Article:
Glossary of Terms Used in Reading Instruction

Note: My goal here is not to define with the precision of a research report but to explain for purposes of teaching.

Alphabetic insight is the “aha” experience when children discover that word spellings tell your mouth how to say a word.

The alphabetic principle states that a symbol (letter) represents a phoneme.  By extension, the spelling of word is a map of the phoneme sequence in the pronunciation.

Blending means smoothing together word parts to recognize a word.

Consonants are phonemes made by constricting the vocal channel enough to cause friction.

Correspondences are learned links between graphemes and phonemes, so that the grapheme triggers the phoneme when reading a word.

Decodable texts are texts in which most of the words can be decoded using correspondences children have learned to date in their phonics program.

Decoding means using the spelling of a word to reconstruct its pronunciation. Early decoding involves sounding out and blending, but later decoding takes only a fast and silent spelling analysis.

Digraphs are graphemes written with more than one letter.  Digraphs can represent consonants (ch, sh, th, ck, ng, dge, etc.) or vowels (ai, ay, ee, ea, igh, ew, etc.).

Explicit phonics describes a lesson in which the teacher pronounces phonemes to model how to sound out and blend.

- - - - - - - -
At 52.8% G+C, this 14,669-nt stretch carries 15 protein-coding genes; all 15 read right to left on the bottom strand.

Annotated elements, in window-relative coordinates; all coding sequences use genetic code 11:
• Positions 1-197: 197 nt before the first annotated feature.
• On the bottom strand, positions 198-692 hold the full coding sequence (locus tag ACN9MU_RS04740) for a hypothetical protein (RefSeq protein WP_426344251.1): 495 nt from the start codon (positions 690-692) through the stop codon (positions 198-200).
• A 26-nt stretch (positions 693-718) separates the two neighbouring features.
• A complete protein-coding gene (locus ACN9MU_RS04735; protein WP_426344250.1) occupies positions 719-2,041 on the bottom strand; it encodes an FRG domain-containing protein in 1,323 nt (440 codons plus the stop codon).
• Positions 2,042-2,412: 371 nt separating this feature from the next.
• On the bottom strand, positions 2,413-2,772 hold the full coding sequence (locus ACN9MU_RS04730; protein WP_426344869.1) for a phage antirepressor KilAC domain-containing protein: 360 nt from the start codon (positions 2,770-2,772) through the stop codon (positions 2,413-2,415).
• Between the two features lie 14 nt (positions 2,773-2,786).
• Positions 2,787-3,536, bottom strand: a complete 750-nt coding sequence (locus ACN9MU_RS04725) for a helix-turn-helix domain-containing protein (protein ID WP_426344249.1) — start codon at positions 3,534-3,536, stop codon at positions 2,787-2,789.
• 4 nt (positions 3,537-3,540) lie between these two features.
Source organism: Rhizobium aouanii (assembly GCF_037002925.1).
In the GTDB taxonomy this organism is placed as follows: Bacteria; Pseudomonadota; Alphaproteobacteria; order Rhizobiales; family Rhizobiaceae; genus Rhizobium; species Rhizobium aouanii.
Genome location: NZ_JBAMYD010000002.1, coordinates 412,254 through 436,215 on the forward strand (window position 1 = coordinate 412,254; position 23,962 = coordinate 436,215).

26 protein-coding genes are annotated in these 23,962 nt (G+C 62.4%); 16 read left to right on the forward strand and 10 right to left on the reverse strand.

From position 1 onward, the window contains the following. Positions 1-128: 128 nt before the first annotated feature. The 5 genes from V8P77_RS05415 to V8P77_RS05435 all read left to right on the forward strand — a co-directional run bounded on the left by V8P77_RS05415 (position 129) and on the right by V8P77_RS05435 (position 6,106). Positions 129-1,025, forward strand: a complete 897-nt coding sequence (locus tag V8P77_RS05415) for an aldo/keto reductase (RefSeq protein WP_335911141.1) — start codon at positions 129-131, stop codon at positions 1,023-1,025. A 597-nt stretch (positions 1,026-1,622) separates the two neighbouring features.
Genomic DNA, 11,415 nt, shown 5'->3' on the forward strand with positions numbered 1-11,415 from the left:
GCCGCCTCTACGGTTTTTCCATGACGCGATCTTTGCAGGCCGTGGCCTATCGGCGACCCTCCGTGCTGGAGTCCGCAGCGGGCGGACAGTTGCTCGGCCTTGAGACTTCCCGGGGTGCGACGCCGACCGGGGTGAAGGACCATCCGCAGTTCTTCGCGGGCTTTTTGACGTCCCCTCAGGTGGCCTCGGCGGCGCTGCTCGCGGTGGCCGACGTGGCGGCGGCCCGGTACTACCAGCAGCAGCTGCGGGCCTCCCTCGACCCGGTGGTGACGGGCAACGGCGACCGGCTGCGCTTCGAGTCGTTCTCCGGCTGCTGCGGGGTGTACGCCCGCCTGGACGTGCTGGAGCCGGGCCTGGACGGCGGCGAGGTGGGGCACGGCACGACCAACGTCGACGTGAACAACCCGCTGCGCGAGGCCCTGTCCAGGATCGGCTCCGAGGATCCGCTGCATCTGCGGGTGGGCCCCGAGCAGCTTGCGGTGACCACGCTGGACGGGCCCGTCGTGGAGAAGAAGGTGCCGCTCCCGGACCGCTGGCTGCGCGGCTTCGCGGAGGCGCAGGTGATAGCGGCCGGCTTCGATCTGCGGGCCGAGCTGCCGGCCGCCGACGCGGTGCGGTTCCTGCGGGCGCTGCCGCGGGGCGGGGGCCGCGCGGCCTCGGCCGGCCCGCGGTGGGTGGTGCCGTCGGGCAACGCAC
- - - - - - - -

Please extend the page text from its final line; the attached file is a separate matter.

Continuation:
Fluency means fast, smooth, expressive reading that sounds like speech; it also includes silent reading.

Graphemes are spelling elements–either single letters or digraphs–that represent phonemes in printed words.

Phoneme awareness is knowledge of phoneme identities, i.e., recognizing individual phonemes in word contexts.

Phonemes are the vocal gestures or “mouth moves” from which words are constructed in a language, for example, /m/, /a/, and /th/ in math.

Phonics is decoding instruction–teaching beginners to understand spellings as phoneme maps.

Phonological awareness is the ability to tune into speech sounds apart from meaning.  It usually involves units larger than a phoneme, especially syllables and rimes (common elements in rhyming words).

Segmentation means breaking down a word into word parts.

Sight words are words a reader recognizes instantly.  We normally store sight words as a biproduct of decoding.

Vowels are phonemes made by sending sound from the vocal cords through an open, shaped mouth.

Is there a reading term used on this site you don’t understand?  E-mail the Reading Genie  and I will add the definition to this glossary.

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